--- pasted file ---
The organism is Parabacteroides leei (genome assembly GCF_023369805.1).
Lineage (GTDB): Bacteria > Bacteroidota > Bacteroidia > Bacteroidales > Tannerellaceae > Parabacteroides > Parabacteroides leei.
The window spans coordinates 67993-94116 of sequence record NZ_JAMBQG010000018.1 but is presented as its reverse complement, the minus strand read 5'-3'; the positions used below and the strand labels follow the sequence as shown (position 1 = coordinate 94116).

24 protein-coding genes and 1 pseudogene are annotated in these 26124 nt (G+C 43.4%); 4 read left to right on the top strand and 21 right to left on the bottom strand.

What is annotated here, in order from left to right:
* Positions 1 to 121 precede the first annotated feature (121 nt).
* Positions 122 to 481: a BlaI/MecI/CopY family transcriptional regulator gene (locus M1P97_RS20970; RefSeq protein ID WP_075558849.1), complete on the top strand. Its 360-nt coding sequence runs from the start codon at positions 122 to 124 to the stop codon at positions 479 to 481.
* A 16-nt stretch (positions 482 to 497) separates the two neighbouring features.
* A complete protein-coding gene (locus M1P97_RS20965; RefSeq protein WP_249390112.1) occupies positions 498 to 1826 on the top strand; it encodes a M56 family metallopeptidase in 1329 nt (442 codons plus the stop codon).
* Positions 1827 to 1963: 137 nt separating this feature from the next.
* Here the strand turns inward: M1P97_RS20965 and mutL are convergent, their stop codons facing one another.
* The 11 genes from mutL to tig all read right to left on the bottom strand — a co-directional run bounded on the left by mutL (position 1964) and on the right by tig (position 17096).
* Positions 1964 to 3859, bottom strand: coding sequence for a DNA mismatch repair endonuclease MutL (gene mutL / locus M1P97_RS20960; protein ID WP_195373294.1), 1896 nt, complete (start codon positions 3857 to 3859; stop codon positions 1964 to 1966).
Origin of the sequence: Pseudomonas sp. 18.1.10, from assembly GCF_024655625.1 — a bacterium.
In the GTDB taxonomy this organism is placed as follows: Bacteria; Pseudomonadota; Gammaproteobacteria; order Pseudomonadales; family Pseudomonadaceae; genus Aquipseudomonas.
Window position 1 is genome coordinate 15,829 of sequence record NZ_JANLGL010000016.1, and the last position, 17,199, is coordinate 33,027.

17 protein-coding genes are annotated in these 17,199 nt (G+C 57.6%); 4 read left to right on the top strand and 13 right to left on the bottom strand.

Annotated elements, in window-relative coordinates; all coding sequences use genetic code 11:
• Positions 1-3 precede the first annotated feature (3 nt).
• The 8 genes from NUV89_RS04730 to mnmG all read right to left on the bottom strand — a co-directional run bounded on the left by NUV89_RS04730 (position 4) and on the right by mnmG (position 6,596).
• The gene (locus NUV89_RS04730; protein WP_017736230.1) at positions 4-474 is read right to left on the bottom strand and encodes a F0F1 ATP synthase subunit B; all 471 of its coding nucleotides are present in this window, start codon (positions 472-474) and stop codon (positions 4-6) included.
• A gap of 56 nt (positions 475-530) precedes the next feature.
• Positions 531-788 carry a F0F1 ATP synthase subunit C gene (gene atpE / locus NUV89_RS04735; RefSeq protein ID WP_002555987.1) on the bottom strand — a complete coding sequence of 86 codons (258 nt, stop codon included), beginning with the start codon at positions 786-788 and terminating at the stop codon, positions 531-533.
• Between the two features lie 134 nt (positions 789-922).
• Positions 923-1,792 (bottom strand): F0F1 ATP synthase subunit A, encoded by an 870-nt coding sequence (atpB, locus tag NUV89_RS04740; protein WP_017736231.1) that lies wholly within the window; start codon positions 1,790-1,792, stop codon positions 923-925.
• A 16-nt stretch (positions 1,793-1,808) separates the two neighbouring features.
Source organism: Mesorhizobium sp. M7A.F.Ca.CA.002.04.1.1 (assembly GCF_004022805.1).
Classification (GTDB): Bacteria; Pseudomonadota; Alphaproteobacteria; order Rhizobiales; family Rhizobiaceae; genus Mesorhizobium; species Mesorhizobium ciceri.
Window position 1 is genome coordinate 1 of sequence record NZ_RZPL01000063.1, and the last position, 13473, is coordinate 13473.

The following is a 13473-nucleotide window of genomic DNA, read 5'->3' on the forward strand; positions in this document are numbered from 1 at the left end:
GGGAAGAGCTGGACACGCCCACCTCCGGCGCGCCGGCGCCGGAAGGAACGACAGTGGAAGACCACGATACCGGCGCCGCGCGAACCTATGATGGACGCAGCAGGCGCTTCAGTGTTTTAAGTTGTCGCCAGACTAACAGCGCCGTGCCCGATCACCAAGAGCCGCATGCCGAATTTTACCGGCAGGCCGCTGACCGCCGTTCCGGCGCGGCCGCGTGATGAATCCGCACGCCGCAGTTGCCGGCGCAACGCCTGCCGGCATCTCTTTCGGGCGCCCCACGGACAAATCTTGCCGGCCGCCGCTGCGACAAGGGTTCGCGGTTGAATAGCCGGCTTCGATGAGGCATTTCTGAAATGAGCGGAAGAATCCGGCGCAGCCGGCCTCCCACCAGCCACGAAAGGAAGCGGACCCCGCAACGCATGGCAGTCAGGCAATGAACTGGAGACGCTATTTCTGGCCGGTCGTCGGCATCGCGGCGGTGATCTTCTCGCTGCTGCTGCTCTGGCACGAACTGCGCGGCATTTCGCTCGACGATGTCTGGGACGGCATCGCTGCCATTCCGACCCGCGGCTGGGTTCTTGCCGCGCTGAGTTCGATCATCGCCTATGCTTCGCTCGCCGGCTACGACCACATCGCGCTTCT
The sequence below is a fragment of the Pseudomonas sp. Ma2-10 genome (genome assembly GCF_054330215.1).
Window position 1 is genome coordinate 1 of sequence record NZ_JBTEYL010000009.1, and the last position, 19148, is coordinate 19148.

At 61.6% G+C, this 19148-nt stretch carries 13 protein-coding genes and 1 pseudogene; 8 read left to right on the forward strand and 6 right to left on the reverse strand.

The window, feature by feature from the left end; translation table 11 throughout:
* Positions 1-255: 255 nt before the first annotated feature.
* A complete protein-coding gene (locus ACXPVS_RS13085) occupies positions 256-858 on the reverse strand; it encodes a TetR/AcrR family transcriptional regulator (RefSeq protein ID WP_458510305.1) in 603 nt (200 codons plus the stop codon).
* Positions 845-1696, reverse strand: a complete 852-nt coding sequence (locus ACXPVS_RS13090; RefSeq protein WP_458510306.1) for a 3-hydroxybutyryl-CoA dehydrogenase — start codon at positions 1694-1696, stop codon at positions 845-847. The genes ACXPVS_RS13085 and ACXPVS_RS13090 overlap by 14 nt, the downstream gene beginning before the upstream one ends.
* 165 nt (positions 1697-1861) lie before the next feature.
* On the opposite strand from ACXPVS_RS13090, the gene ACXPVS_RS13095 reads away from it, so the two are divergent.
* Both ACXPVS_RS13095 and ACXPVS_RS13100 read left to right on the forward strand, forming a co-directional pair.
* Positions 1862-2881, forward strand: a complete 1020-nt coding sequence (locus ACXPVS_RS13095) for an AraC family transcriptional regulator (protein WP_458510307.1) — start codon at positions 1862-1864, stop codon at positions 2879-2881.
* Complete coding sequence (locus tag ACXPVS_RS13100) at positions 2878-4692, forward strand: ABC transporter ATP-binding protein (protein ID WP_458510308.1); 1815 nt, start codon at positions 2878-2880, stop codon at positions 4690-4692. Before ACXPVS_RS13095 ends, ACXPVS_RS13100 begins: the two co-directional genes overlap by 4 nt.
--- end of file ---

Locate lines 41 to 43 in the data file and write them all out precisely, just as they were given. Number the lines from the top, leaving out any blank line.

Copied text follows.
* Both ACXPVS_RS13095 and ACXPVS_RS13100 read left to right on the forward strand, forming a co-directional pair.
* Positions 1862-2881, forward strand: a complete 1020-nt coding sequence (locus ACXPVS_RS13095) for an AraC family transcriptional regulator (protein WP_458510307.1) — start codon at positions 1862-1864, stop codon at positions 2879-2881.
* Complete coding sequence (locus tag ACXPVS_RS13100) at positions 2878-4692, forward strand: ABC transporter ATP-binding protein (protein ID WP_458510308.1); 1815 nt, start codon at positions 2878-2880, stop codon at positions 4690-4692. Before ACXPVS_RS13095 ends, ACXPVS_RS13100 begins: the two co-directional genes overlap by 4 nt.